My beams are structural with my foam core and liteweight construction. I primed them and then awlgripped the faces of them.
Very very nice. I am guessing a little “ professional” knowledge lies within.
Cigatoo is offline   Reply With Quote
Old 03-11-2019, 12:07 PM   #12
Senior Member
 
Westiculo's Avatar
 
City: Boston
Country: US
Vessel Name: Rose Mary
Vessel Model: 42 Grand Banks Motoryacht - 1985
Join Date: Feb 2017
Posts: 199
Quote:
Originally Posted by makobuilders View Post
Very nice. People underestimate the importance of an insulated cabin top, even if it's an open cabin, just to knock down the radiated heat from the sun, and as you say, to cut down condensation.
Agreed,

Same pic during construction. Reflectix then pink foam. We've been in there a couple times for wiring stuff since installation in both winter and summer (boston, so it gets wicked humid too) - no condensation. There's enough layers of stuff - wood then foam then reflectix - that there's not enough air flow to bring much moisture through and cause condensation. The only place we do get it is against the hull in the spring when the air is moist and the water is still really cold.
Attached Thumbnails
Click image for larger version

Name:	_MG_9488.jpg
Views:	33
Size:	157.7 KB
ID:	86303  
Westiculo is offline   Reply With Quote
Old 03-11-2019, 01:02 PM   #13
Senior Member
 
bshanafelt's Avatar
 
City: Seattle, WA
Vessel Name: Isobel K
Vessel Model: 37' Custom Pilothouse
Join Date: Oct 2007
Posts: 308
I replaced the entire ceiling on the boat with a polystyrene product.

I think I found them at Home depot 10 years ago. Easy to cut with a chop saw & they interlock very well to each other

These are t & g boards that come with a white, semi-gloss finish.

My ceilings/roof deck is based on laminated cross beams on about 12" centers. These provide a 2" cavity for wiring & insulation.

As shown in this pic, the plastic boards are fitted between the beams, then wooden trim battens hold them in place.

I also put a dab of clear caulking on the first(starboard) and the last(port) boards in each of the runs to stabilize the entire run.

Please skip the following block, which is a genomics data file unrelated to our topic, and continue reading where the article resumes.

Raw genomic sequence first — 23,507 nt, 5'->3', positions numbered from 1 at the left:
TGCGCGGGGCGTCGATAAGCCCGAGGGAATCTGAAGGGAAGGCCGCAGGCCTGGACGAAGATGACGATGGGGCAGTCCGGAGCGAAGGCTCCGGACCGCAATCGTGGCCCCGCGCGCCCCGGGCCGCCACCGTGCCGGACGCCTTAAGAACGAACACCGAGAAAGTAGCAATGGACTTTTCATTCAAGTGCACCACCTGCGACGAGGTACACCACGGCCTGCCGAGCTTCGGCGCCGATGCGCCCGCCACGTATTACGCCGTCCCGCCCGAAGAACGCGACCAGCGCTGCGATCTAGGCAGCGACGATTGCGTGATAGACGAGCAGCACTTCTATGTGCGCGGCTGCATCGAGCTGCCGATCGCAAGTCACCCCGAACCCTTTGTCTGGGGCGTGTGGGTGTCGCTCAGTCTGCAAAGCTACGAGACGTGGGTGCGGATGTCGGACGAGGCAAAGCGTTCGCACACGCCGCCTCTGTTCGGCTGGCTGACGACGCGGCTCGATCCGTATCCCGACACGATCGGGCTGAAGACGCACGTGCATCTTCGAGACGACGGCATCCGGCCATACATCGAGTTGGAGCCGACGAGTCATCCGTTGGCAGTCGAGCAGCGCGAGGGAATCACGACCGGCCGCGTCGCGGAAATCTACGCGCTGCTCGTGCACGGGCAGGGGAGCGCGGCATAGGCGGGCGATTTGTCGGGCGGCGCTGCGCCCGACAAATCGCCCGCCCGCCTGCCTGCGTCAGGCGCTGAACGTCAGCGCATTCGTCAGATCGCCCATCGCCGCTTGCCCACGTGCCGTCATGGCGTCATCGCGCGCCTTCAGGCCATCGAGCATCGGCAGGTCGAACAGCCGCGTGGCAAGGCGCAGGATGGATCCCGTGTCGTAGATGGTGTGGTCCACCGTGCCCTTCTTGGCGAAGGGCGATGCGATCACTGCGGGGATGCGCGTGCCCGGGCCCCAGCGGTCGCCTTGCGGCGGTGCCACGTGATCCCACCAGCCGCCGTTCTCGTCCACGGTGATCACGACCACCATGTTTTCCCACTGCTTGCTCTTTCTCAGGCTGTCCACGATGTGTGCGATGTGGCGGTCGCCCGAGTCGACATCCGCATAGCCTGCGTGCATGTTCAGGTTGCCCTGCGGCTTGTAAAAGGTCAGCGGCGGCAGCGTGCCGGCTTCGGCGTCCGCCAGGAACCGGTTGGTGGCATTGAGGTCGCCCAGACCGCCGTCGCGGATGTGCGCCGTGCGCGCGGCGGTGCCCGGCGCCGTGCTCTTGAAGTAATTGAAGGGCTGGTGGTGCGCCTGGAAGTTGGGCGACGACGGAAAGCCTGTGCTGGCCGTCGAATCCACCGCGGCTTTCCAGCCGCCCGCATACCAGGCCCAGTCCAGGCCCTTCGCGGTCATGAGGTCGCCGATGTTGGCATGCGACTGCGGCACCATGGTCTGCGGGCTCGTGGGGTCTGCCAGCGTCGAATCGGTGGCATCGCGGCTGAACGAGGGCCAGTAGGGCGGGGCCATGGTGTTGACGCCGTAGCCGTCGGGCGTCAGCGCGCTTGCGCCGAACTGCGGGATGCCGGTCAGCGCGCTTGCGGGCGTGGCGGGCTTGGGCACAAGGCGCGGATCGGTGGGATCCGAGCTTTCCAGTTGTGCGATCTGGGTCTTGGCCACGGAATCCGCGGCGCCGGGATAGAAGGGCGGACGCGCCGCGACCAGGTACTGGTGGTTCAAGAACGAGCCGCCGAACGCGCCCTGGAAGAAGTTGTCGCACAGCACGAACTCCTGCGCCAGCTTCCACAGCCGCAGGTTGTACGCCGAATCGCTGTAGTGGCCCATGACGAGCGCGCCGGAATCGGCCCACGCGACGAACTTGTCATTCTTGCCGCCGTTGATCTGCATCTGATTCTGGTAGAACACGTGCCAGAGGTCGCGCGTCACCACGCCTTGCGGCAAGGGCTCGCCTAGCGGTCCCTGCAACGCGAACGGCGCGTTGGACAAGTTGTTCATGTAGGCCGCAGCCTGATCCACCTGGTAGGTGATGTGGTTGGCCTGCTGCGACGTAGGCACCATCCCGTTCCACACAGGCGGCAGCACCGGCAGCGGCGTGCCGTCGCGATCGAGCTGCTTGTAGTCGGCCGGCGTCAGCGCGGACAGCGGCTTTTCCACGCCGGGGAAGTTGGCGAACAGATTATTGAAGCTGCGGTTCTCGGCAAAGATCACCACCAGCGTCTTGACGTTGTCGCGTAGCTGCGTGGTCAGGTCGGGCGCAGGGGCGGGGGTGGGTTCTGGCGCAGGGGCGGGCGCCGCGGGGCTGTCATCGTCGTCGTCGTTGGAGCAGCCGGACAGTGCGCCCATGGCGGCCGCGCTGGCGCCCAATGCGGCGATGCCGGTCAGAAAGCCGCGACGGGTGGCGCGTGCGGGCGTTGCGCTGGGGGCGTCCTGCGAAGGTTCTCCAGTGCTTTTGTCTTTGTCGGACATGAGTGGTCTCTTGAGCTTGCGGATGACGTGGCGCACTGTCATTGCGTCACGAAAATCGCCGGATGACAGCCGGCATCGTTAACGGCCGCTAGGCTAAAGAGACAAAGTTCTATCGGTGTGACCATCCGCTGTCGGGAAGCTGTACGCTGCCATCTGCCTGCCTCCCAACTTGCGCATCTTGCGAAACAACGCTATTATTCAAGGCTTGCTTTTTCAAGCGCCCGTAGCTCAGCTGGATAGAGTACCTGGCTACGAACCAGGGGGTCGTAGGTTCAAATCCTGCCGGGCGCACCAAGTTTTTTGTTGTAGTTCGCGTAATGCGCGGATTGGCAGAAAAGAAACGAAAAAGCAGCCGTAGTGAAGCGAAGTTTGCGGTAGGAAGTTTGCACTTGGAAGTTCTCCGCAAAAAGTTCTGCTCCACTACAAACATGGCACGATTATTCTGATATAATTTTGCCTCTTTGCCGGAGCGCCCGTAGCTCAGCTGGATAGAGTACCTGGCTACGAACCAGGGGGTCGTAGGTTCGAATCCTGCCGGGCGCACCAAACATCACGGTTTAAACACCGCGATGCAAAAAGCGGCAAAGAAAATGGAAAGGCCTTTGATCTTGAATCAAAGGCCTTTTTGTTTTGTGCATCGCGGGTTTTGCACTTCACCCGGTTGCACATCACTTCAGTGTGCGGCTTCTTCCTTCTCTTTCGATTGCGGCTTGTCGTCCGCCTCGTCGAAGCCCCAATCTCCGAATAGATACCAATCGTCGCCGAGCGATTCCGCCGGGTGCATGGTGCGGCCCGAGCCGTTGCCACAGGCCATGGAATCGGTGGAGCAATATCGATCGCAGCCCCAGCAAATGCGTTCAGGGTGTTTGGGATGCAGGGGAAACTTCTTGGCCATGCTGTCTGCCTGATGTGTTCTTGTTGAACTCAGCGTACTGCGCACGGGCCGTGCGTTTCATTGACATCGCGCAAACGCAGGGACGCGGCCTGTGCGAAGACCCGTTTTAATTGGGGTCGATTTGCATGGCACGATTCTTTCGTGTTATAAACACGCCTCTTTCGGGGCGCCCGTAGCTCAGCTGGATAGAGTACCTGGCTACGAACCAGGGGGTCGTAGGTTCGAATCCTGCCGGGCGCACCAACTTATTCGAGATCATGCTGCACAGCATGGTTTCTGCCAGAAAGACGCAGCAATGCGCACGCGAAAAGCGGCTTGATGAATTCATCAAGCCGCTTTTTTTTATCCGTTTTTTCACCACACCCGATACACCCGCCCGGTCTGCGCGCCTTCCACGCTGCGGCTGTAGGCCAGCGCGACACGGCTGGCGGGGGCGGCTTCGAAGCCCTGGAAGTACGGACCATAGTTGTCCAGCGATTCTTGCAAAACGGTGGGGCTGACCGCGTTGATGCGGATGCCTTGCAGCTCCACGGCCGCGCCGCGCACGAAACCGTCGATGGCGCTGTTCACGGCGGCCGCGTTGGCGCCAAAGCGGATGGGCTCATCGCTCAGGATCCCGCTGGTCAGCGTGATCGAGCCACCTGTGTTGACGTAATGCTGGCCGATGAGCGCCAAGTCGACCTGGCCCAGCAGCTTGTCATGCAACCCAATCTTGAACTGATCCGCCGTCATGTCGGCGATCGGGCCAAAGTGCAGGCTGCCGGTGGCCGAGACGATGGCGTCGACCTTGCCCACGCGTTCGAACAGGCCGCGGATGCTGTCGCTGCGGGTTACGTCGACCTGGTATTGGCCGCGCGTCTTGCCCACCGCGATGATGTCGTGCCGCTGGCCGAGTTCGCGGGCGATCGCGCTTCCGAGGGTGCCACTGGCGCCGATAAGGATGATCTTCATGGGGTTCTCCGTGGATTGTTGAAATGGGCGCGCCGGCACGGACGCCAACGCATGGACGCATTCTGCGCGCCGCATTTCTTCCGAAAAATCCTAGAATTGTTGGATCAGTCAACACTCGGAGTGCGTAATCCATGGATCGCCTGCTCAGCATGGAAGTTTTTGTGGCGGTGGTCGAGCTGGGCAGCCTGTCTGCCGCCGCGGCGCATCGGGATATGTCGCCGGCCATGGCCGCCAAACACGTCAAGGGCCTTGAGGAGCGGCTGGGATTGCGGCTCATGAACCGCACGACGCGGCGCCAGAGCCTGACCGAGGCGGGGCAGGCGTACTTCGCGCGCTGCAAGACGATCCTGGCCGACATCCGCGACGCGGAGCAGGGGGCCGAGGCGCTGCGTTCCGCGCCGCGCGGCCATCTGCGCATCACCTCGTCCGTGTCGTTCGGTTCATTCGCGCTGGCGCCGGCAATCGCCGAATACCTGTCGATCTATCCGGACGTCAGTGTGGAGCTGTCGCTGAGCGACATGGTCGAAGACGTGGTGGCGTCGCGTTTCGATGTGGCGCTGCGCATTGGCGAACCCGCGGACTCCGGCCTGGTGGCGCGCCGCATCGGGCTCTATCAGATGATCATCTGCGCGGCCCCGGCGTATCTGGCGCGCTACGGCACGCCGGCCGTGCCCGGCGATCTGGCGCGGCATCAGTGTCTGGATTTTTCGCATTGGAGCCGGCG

If I need access to the headliner area, I simply disassemble the jigsaw puzzle for the portion I need.


Was an easy project & since these live on a ceiling surface, there is very little wear or scratching.
Attached Thumbnails
Click image for larger version

Name:	desol 440.jpg
Views:	27
Size:	100.4 KB
ID:	86304  
bshanafelt is offline   Reply With Quote
Old 03-11-2019, 01:03 PM   #14
Guru
 
City: Doha
Country: Qatar
Join Date: Jun 2012
Posts: 1,041
Quote:
Originally Posted by Airstream345 View Post
...we've been discussing how an "over frame" headliner would really modernize and brighten the salon vs the current in-between frame we have now). These picture confirm that for us. We also could run more modern LED lighting, etc. so lot's to like here.
Yes good idea with a more modern look. You have lots of choices for materials to use, but I would suggest some sort of removable panel attachment so that you can run future wires for lights, internet, CCTV cameras, smoke detectors, etc.
__________________

makobuilders is offline   Reply With Quote
Reply

Thread Tools Search this Thread
Search this Thread:

Advanced Search
Display Modes

Posting Rules
You may not post new threads
You may not post replies
You may not post attachments
You may not edit your posts

BB code is On
Smilies are On
[IMG] code is On
HTML code is Off
Trackbacks are Off
Pingbacks are Off
Refbacks are Off





All times are GMT -5. The time now is 01:05 PM.


Powered by vBulletin® Version 3.8.8 Beta 4
Copyright ©2000 - 2019, vBulletin Solutions, Inc.
Search Engine Optimization by vBSEO 3.6.0
Copyright 2006 - 2012